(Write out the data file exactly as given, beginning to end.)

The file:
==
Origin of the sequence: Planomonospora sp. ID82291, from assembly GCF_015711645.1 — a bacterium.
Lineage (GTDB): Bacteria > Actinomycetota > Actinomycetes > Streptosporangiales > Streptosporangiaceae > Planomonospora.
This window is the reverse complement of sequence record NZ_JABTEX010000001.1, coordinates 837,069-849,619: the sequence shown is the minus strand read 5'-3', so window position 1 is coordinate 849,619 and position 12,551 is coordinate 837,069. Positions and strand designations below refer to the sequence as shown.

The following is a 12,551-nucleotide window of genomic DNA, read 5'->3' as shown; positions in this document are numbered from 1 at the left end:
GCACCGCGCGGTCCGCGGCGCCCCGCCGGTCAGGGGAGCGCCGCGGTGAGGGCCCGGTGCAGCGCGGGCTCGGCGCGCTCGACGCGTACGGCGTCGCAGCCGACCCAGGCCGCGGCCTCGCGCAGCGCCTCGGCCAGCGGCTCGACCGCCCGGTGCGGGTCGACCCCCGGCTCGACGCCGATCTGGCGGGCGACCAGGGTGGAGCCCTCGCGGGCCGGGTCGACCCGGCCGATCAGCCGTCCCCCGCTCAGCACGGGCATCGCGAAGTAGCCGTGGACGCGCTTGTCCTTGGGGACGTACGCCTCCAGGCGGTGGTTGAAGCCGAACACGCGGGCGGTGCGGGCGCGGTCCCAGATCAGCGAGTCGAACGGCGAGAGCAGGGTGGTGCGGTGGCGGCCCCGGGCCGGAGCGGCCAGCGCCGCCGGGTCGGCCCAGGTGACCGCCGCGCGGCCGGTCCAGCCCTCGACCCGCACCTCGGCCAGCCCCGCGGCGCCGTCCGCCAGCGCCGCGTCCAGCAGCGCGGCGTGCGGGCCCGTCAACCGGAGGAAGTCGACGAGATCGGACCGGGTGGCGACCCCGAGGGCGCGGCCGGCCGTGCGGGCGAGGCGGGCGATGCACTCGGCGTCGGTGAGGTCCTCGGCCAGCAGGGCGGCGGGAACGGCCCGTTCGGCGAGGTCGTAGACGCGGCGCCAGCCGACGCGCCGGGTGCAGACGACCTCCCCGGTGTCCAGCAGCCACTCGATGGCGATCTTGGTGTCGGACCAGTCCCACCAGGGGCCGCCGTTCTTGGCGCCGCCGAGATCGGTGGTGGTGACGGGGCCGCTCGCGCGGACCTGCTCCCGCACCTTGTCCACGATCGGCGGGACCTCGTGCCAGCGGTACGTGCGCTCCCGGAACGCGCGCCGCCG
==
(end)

Origin of the sequence: Planomonospora sp. ID82291, from assembly GCF_015711645.1 — a bacterium.
Lineage (GTDB): Bacteria > Actinomycetota > Actinomycetes > Streptosporangiales > Streptosporangiaceae > Planomonospora.
This window is the reverse complement of sequence record NZ_JABTEX010000001.1, coordinates 837,069-849,619: the sequence shown is the minus strand read 5'-3', so window position 1 is coordinate 849,619 and position 12,551 is coordinate 837,069. Positions and strand designations below refer to the sequence as shown.

The following is a 12,551-nucleotide window of genomic DNA, read 5'->3' as shown; positions in this document are numbered from 1 at the left end:
GCACCGCGCGGTCCGCGGCGCCCCGCCGGTCAGGGGAGCGCCGCGGTGAGGGCCCGGTGCAGCGCGGGCTCGGCGCGCTCGACGCGTACGGCGTCGCAGCCGACCCAGGCCGCGGCCTCGCGCAGCGCCTCGGCCAGCGGCTCGACCGCCCGGTGCGGGTCGACCCCCGGCTCGACGCCGATCTGGCGGGCGACCAGGGTGGAGCCCTCGCGGGCCGGGTCGACCCGGCCGATCAGCCGTCCCCCGCTCAGCACGGGCATCGCGAAGTAGCCGTGGACGCGCTTGTCCTTGGGGACGTACGCCTCCAGGCGGTGGTTGAAGCCGAACACGCGGGCGGTGCGGGCGCGGTCCCAGATCAGCGAGTCGAACGGCGAGAGCAGGGTGGTGCGGTGGCGGCCCCGGGCCGGAGCGGCCAGCGCCGCCGGGTCGGCCCAGGTGACCGCCGCGCGGCCGGTCCAGCCCTCGACCCGCACCTCGGCCAGCCCCGCGGCGCCGTCCGCCAGCGCCGCGTCCAGCAGCGCGGCGTGCGGGCCCGTCAACCGGAGGAAGTCGACGAGATCGGACCGGGTGGCGACCCCGAGGGCGCGGCCGGCCGTGCGGGCGAGGCGGGCGATGCACTCGGCGTCGGTGAGGTCCTCGGCCAGCAGGGCGGCGGGAACGGCCCGTTCGGCGAGGTCGTAGACGCGGCGCCAGCCGACGCGCCGGGTGCAGACGACCTCCCCGGTGTCCAGCAGCCACTCGATGGCGATCTTGGTGTCGGACCAGTCCCACCAGGGGCCGCCGTTCTTGGCGCCGCCGAGATCGGTGGTGGTGACGGGGCCGCTCGCGCGGACCTGCTCCCGCACCTTGTCCACGATCGGCGGGACCTCGTGCCAGCGGTACGTGCGCTCCCGGAACGCGCGCCGCCG